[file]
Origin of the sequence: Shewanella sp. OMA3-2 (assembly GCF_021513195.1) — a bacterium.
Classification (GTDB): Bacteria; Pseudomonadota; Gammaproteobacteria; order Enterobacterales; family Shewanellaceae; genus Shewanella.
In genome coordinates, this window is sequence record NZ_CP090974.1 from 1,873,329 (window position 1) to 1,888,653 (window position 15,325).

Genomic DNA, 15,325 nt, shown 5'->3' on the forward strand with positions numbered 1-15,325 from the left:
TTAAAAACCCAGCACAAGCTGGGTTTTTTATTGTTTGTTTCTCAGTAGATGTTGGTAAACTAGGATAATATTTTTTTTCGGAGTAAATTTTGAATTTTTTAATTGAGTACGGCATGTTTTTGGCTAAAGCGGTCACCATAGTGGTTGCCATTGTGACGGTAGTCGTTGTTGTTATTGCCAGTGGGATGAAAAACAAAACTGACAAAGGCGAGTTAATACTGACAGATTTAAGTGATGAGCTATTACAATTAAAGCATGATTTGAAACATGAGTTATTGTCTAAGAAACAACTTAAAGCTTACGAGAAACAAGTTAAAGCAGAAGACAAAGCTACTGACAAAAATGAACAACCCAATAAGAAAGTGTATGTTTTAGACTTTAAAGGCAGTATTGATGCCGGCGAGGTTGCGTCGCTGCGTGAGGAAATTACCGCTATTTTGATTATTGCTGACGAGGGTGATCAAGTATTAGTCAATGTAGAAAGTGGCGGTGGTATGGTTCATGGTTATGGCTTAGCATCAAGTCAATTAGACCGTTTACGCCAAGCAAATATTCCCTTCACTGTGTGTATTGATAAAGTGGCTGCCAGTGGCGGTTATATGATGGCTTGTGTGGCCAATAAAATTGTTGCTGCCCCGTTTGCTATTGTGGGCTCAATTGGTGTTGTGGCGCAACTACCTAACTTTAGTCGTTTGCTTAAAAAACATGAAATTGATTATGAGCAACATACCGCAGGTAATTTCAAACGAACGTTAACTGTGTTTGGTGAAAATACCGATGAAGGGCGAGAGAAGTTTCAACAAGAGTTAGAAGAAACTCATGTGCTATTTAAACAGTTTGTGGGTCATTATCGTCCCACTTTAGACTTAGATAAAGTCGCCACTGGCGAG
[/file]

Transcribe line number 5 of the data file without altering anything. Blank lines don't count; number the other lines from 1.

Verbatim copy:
TTAAAAACCCAGCACAAGCTGGGTTTTTTATTGTTTGTTTCTCAGTAGATGTTGGTAAACTAGGATAATATTTTTTTTCGGAGTAAATTTTGAATTTTTTAATTGAGTACGGCATGTTTTTGGCTAAAGCGGTCACCATAGTGGTTGCCATTGTGACGGTAGTCGTTGTTGTTATTGCCAGTGGGATGAAAAACAAAACTGACAAAGGCGAGTTAATACTGACAGATTTAAGTGATGAGCTATTACAATTAAAGCATGATTTGAAACATGAGTTATTGTCTAAGAAACAACTTAAAGCTTACGAGAAACAAGTTAAAGCAGAAGACAAAGCTACTGACAAAAATGAACAACCCAATAAGAAAGTGTATGTTTTAGACTTTAAAGGCAGTATTGATGCCGGCGAGGTTGCGTCGCTGCGTGAGGAAATTACCGCTATTTTGATTATTGCTGACGAGGGTGATCAAGTATTAGTCAATGTAGAAAGTGGCGGTGGTATGGTTCATGGTTATGGCTTAGCATCAAGTCAATTAGACCGTTTACGCCAAGCAAATATTCCCTTCACTGTGTGTATTGATAAAGTGGCTGCCAGTGGCGGTTATATGATGGCTTGTGTGGCCAATAAAATTGTTGCTGCCCCGTTTGCTATTGTGGGCTCAATTGGTGTTGTGGCGCAACTACCTAACTTTAGTCGTTTGCTTAAAAAACATGAAATTGATTATGAGCAACATACCGCAGGTAATTTCAAACGAACGTTAACTGTGTTTGGTGAAAATACCGATGAAGGGCGAGAGAAGTTTCAACAAGAGTTAGAAGAAACTCATGTGCTATTTAAACAGTTTGTGGGTCATTATCGTCCCACTTTAGACTTAGATAAAGTCGCCACTGGCGAG